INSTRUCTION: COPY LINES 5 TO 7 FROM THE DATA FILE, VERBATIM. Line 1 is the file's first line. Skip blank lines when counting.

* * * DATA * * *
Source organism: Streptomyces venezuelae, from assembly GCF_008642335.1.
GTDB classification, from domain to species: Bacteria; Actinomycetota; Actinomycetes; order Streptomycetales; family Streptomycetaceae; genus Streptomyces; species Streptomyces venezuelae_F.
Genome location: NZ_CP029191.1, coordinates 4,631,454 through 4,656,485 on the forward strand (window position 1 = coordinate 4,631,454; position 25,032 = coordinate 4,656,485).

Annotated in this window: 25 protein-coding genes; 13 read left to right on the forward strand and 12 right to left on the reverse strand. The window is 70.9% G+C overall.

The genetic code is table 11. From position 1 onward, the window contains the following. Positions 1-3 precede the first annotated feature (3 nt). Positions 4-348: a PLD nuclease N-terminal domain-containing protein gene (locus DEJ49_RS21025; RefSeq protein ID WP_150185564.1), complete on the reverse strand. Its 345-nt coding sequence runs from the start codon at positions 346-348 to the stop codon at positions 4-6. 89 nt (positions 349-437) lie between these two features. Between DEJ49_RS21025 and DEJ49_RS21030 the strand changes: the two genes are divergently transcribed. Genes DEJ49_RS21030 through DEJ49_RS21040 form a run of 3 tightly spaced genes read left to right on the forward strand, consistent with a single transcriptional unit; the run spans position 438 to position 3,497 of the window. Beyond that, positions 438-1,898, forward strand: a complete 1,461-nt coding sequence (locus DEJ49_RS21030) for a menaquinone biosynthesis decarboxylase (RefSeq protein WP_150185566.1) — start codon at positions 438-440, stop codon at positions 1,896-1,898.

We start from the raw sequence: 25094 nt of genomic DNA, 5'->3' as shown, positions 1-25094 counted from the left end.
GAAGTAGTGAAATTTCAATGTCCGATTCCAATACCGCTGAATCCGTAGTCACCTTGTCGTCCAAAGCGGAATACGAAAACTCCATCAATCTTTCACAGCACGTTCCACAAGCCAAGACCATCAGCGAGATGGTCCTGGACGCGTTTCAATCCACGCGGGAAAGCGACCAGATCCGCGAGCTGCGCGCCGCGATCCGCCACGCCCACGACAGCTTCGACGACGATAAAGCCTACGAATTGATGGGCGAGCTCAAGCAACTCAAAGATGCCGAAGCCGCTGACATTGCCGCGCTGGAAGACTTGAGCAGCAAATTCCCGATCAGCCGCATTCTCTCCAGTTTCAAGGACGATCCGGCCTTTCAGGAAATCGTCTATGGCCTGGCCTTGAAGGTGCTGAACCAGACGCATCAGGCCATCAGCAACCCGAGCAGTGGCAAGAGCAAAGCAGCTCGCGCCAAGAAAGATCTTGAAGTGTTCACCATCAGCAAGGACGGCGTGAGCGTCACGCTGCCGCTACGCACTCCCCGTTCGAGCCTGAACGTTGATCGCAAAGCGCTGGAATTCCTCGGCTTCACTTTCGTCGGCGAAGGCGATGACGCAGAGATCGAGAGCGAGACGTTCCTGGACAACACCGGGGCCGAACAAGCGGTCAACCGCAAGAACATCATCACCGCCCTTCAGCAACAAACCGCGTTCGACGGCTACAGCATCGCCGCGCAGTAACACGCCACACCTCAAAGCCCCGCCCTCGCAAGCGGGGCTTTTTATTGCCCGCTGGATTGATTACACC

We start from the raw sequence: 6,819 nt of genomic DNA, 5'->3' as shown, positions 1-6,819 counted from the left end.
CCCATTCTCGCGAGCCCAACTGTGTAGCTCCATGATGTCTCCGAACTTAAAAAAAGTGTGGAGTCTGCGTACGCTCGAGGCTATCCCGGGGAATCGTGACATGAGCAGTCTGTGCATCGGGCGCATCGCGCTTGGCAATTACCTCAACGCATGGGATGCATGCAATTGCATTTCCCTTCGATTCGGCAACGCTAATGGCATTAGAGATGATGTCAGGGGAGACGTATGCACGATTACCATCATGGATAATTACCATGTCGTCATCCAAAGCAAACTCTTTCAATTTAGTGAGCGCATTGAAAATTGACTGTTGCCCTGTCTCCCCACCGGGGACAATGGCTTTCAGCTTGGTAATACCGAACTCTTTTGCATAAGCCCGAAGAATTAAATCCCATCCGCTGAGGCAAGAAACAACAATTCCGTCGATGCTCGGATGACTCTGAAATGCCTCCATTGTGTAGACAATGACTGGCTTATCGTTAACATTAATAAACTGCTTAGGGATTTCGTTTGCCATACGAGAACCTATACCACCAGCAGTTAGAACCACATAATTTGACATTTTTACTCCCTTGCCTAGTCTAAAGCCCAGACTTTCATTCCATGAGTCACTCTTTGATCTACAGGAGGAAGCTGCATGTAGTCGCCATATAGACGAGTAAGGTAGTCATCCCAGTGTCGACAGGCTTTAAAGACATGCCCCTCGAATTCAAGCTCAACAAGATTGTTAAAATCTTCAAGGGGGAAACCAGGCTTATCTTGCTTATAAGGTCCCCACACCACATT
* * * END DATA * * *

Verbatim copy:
The genetic code is table 11. From position 1 onward, the window contains the following. Positions 1-3 precede the first annotated feature (3 nt). Positions 4-348: a PLD nuclease N-terminal domain-containing protein gene (locus DEJ49_RS21025; RefSeq protein ID WP_150185564.1), complete on the reverse strand. Its 345-nt coding sequence runs from the start codon at positions 346-348 to the stop codon at positions 4-6. 89 nt (positions 349-437) lie between these two features. Between DEJ49_RS21025 and DEJ49_RS21030 the strand changes: the two genes are divergently transcribed. Genes DEJ49_RS21030 through DEJ49_RS21040 form a run of 3 tightly spaced genes read left to right on the forward strand, consistent with a single transcriptional unit; the run spans position 438 to position 3,497 of the window. Beyond that, positions 438-1,898, forward strand: a complete 1,461-nt coding sequence (locus DEJ49_RS21030) for a menaquinone biosynthesis decarboxylase (RefSeq protein WP_150185566.1) — start codon at positions 438-440, stop codon at positions 1,896-1,898.

We start from the raw sequence: 25094 nt of genomic DNA, 5'->3' as shown, positions 1-25094 counted from the left end.
GAAGTAGTGAAATTTCAATGTCCGATTCCAATACCGCTGAATCCGTAGTCACCTTGTCGTCCAAAGCGGAATACGAAAACTCCATCAATCTTTCACAGCACGTTCCACAAGCCAAGACCATCAGCGAGATGGTCCTGGACGCGTTTCAATCCACGCGGGAAAGCGACCAGATCCGCGAGCTGCGCGCCGCGATCCGCCACGCCCACGACAGCTTCGACGACGATAAAGCCTACGAATTGATGGGCGAGCTCAAGCAACTCAAAGATGCCGAAGCCGCTGACATTGCCGCGCTGGAAGACTTGAGCAGCAAATTCCCGATCAGCCGCATTCTCTCCAGTTTCAAGGACGATCCGGCCTTTCAGGAAATCGTCTATGGCCTGGCCTTGAAGGTGCTGAACCAGACGCATCAGGCCATCAGCAACCCGAGCAGTGGCAAGAGCAAAGCAGCTCGCGCCAAGAAAGATCTTGAAGTGTTCACCATCAGCAAGGACGGCGTGAGCGTCACGCTGCCGCTACGCACTCCCCGTTCGAGCCTGAACGTTGATCGCAAAGCGCTGGAATTCCTCGGCTTCACTTTCGTCGGCGAAGGCGATGACGCAGAGATCGAGAGCGAGACGTTCCTGGACAACACCGGGGCCGAACAAGCGGTCAACCGCAAGAACATCATCACCGCCCTTCAGCAACAAACCGCGTTCGACGGCTACAGCATCGCCGCGCAGTAACACGCCACACCTCAAAGCCCCGCCCTCGCAAGCGGGGCTTTTTATTGCCCGCTGGATTGATTACACC